Start Learning

If you’re brand new to web development, it’s time to hit the books. To start, dive into a few titles about the world of web development, as this will help lay a good theoretical foundation to your learning and also introduce you to the different areas of the field in which you might be interested in specializing. 

But, while this book knowledge is definitely important, it’s much better to learn how to be a web developer from home through practice. There are loads of online tutorials and course materials, often being offered for free, that will teach you everything you need to know about web development. 

There are also courses at colleges and technical schools that will provide you with a much more structured program, albeit one you need to pay a fee to access. Which route you take depends on your personal learning style, needs, budget, and schedule. 

How To Be a Web Developer From Home – Work on a Portfolio

It’s absolutely never too early to begin working on your portfolio as this snapshot of your work is ultimately what’s going to win over clients. Your credentials and qualifications matter, but you need your work to do the talking for you. 

One good thing to do is to immediately start a side project. Launch a website — you can do so for free — about anything you want and use it to experiment with what you’re learning.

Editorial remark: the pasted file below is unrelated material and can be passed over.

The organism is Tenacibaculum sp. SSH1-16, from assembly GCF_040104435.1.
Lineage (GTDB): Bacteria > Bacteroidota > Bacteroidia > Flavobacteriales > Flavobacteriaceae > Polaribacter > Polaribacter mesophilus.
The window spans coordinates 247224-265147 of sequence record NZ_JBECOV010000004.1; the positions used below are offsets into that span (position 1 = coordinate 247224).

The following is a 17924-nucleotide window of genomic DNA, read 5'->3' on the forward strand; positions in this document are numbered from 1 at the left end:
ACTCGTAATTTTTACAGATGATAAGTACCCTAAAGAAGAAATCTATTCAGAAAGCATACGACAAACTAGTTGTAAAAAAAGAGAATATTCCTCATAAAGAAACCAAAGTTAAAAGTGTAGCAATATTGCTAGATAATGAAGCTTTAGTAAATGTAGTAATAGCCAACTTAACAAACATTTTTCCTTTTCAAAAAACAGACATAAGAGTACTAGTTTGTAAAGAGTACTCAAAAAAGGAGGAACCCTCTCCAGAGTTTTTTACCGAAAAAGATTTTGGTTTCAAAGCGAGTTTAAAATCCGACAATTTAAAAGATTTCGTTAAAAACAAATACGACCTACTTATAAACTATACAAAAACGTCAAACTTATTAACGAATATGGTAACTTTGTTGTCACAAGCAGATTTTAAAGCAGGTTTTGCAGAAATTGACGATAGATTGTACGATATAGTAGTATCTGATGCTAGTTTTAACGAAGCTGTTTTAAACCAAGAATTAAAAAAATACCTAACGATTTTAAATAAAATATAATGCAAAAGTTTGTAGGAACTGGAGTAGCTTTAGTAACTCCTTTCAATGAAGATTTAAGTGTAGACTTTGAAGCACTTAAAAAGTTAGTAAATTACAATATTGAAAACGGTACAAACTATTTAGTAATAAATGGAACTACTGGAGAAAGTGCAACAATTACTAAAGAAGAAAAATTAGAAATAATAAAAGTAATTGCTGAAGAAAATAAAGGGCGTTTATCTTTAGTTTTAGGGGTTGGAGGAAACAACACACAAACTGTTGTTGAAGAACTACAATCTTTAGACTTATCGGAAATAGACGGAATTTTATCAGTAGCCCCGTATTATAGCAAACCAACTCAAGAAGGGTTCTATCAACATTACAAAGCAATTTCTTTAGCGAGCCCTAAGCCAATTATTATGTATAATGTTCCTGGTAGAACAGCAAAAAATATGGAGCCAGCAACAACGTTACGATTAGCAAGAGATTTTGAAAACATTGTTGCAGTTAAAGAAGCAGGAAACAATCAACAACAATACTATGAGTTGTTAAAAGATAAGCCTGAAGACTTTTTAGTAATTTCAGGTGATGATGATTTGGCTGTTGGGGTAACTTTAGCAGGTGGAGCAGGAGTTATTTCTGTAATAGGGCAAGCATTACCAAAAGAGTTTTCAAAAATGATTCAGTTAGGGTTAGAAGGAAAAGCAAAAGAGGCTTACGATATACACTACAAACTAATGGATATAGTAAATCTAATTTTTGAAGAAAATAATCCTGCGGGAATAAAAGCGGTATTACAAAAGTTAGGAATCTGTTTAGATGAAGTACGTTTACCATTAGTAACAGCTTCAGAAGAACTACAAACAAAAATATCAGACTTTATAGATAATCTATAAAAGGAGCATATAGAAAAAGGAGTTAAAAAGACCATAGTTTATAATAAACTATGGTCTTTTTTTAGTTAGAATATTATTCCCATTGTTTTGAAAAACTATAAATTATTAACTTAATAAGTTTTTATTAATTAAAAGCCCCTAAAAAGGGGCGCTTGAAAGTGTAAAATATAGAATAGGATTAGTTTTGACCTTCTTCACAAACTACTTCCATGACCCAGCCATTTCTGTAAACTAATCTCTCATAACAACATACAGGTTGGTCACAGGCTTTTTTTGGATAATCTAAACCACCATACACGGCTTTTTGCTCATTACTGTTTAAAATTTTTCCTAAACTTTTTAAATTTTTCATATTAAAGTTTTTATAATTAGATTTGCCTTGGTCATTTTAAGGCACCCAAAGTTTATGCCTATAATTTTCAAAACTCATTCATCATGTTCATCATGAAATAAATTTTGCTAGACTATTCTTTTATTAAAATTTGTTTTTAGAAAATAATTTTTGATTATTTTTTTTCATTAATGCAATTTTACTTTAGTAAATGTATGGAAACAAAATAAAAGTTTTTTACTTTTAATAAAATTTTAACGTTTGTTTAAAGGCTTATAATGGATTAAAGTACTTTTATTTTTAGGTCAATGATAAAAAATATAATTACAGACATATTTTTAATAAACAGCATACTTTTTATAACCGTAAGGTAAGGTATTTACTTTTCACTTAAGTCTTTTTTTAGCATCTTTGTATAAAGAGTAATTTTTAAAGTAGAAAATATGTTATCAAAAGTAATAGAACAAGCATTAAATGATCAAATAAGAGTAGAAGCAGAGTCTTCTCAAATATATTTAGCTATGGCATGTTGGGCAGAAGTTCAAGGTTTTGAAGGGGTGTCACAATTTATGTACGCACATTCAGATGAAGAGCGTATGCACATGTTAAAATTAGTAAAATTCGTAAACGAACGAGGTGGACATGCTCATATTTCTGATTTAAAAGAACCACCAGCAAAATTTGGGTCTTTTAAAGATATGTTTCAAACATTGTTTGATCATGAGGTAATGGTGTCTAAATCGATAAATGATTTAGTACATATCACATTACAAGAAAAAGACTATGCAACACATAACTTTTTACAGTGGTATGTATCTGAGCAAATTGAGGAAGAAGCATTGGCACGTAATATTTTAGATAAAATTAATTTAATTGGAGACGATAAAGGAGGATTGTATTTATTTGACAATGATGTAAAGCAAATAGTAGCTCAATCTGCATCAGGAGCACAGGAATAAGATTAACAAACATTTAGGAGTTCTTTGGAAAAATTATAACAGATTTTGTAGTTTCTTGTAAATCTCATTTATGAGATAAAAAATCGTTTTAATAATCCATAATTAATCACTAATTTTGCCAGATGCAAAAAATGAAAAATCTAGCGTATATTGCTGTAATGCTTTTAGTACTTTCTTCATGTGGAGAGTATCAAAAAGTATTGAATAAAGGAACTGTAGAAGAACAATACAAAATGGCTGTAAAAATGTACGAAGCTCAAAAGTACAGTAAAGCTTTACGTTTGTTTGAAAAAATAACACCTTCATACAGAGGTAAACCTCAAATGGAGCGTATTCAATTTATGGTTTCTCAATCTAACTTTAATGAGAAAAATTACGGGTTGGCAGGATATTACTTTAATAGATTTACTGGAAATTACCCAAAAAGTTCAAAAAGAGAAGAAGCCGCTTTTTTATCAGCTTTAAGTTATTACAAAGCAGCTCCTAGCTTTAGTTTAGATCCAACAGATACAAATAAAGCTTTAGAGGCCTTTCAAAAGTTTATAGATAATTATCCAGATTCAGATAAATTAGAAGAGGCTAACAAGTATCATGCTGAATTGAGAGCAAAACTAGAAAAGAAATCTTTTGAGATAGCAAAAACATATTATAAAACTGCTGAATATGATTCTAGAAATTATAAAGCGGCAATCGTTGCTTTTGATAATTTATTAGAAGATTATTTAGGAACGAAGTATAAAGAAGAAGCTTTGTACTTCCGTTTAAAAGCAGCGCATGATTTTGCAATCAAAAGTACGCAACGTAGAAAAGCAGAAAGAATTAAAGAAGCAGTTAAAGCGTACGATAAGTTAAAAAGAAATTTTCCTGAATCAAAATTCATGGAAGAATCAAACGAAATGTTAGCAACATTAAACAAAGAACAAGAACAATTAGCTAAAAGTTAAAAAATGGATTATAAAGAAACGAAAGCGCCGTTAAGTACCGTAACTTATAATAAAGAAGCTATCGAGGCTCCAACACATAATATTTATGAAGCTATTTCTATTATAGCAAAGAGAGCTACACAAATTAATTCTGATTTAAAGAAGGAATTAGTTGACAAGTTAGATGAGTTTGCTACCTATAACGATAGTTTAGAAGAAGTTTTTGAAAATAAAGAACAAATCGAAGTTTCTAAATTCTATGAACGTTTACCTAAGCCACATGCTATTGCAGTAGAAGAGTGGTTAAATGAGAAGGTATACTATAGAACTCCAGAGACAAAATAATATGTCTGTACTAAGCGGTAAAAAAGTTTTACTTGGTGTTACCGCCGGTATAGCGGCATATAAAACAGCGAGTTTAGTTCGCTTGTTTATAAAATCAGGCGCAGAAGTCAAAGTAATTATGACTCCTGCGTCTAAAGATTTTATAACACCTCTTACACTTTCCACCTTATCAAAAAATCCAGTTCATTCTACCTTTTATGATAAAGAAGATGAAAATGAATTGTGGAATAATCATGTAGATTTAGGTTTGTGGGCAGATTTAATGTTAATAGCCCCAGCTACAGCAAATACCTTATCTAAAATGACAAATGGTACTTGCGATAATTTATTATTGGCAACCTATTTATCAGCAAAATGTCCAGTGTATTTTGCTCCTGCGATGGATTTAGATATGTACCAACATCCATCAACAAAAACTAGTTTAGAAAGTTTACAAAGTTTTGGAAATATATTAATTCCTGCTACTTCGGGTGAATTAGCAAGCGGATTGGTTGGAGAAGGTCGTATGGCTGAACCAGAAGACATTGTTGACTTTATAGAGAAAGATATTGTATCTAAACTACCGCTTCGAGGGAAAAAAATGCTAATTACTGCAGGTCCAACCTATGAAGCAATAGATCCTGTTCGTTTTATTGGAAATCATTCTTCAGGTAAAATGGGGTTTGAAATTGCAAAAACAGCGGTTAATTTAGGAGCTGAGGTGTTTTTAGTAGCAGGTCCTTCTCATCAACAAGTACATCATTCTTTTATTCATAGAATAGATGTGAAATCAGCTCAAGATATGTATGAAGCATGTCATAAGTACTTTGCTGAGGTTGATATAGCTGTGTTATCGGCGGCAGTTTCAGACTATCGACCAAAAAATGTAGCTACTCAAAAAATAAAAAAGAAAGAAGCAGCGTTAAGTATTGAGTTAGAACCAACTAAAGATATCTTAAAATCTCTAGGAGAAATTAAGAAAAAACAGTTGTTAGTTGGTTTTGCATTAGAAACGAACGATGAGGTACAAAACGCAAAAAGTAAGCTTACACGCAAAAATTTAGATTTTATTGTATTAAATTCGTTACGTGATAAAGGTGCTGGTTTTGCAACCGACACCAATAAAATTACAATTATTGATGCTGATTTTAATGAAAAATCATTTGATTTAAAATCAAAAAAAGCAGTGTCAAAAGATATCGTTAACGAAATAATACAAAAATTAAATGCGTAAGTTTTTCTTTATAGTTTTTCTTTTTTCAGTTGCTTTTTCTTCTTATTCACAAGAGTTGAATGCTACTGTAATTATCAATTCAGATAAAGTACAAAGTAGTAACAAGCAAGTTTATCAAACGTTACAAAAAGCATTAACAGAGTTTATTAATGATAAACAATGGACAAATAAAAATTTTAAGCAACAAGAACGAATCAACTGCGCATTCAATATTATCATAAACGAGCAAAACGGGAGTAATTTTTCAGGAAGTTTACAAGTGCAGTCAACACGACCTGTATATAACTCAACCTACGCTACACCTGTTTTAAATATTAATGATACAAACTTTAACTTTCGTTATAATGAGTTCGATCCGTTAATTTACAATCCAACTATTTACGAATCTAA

Maybe start up a few. No matter what, as you learn and practice, these sites will turn into something good, which you can show to clients and win contracts.

Be Open to Any Jobs

One of the best parts about working in a field such as this is the ability to pick and choose your clients. However, when you’re first starting out, this isn’t really something you can do because the reality is that you’re still unproven. 

As a result, you need to cast a wide net and be willing to do pretty much any job, no matter how big or small, that comes your way. Sites like UpWork and Fiverr are great places to find your first jobs, the ones that will give you the experience that you need.

Over time, this will help you build an even better portfolio, and when you’ve proven your work is exceptional, you will have too many offers than you can accept and will be able to select only the projects you want to work on.  

How To Be a Web Developer From Home – Advocate for Yourself 

Lastly, part of learning how to be a web developer from home is learning how to run a business. After all, what you’re selling is your time and services. This just means that as your career progresses, you need to take charge and advocate for a higher rate or other things you think you deserve. When working for yourself, no one is going to call you to their office to offer you a raise. You need to do that yourself, and the earlier you learn this skill, the more successful your career will be. 

Zoey Peregrine
Zoey is a skillful content manager and SEO copywriter. She is interested in digital marketing and also writes informative articles on web development. In her free time, she prefers reading and taking part in quests.